A pre-existing condition is any personal illness or health condition that existed prior to enrolling in insurance. Health or life insurance policies often identify customers pre-existing conditions before enrolling a person in insurance. Most companies did not cover pre-existing conditions until a specific period of time passed. However, when the Affordable Care Act passed, it prevented many companies from doing that.
Pre-existing conditions are usually identified under the objective standard definition which is when the patient has already received medical advice or treatment prior to an enrollment in a new medical or life insurance policy. Another definition used to define pre-existing conditions is the broader prudent person definition. This is when symptoms were present and a prudent person would have sought treatment.
What is a pre-existing condition? The following is a list of what can/ or could be considered a pre-existing condition:
- Cerebral Palsy
- Heart Disease
- Pending Surgery
- Sleep Apnea
Even a more minor health condition such as acne, tonsillitis, high blood pressure, or menstrual period irregularities could be considered a health issue, depending on the provider.
Does Insurance Cover Them?
Under current law, health insurance companies can’t refuse to cover you or charge you more because of a pre-existing condition. This began for plans effective on or after January 1, 2014. The pre-existing coverage rule does not apply grandfathered individual health insurance policies. A grandfathered individual health insurance policy is a policy that was purchased for yourself or your family on or before March 23, 2010.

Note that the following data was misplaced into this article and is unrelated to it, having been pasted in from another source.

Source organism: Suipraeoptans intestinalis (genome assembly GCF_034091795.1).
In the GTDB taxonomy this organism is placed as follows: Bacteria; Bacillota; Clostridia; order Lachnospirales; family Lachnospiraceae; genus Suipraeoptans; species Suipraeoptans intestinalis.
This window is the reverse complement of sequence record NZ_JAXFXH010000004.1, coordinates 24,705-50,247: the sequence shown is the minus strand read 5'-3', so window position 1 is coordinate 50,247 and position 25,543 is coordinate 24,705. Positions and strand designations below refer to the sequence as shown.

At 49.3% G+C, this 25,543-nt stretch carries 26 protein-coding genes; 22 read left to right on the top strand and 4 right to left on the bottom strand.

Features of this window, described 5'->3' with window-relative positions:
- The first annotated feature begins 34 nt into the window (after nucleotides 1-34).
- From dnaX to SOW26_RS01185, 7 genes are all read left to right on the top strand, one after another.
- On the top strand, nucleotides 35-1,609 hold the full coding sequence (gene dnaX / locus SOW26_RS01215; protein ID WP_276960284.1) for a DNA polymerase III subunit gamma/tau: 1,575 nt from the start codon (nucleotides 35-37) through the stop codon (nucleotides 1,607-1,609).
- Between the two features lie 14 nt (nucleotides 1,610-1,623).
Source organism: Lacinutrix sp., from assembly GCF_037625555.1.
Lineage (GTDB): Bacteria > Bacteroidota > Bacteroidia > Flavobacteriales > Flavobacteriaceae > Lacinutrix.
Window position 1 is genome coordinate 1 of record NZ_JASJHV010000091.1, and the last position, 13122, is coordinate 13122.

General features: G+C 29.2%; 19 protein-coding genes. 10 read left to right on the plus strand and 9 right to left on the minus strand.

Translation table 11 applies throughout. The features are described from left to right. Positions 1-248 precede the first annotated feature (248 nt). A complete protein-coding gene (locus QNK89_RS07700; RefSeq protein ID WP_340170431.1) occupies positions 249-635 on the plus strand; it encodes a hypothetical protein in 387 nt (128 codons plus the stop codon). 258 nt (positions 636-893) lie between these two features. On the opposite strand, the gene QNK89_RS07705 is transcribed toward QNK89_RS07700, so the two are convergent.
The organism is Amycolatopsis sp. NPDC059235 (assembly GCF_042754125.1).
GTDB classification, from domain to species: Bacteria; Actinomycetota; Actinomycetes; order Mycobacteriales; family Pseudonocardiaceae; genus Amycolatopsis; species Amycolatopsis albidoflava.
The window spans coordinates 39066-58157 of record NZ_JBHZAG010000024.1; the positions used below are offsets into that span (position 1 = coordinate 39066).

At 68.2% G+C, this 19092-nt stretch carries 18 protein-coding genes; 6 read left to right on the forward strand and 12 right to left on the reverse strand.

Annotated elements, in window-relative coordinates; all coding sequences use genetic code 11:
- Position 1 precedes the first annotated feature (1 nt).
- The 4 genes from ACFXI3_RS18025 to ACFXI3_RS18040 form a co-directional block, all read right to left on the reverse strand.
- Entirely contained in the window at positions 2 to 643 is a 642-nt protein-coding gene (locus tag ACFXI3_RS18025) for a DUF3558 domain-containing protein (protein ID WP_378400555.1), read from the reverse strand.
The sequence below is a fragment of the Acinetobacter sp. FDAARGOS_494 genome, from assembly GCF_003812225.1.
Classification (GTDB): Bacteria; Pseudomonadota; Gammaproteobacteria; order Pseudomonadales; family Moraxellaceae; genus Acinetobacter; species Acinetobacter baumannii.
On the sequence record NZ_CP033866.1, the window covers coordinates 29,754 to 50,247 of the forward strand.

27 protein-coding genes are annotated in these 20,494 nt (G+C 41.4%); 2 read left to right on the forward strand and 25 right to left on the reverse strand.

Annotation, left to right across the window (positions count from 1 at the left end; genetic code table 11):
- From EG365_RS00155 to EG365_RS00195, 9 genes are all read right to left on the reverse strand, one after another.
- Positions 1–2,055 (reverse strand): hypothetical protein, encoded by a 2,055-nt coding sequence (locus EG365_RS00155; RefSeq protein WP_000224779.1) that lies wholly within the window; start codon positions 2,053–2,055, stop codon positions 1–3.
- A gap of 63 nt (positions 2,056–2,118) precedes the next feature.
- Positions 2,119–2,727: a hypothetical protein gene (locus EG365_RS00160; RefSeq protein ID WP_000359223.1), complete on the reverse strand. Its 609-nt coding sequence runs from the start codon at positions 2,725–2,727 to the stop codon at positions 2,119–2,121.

Affordable Care Act
Prior to the Affordable Care Act, insurance companies denied millions of women coverage due to a range of health issues labeled as pre-existing health issues such as pregnancy, breast cancer, and irregular periods. Black and Latino women faced higher rates of many chronic illnesses. Women who had a cesarean section were likely to have 25% higher premiums with some companies. One in eight women have breast cancer and some insurances still considered it a pre-existing condition. African American women are most likely to develop the disease and are most likely overall to die from the disease. Without the ACA, women who needed mental health treatment could pay as much as $9,000 a year just for that care alone.
In 2018 it was estimated that around 54 million non-elderly adults in the United States had “declinable” pre-existing conditions that would have made them uninsurable. Declinable conditions were identified by an analysis of health insurer underwriting manuals. Obviously not all of these 54 million people buy health insurance coverage, but the individual market is where people go when they are between jobs that offer health benefits and ineligible for public plan coverage such as Medicare or Medicaid. If it would revert to medically underwritten coverage, as it was prior to the ACA in most states, these 54 million people could be uninsurable if they were laid off from their job and then lost their job-based health benefits.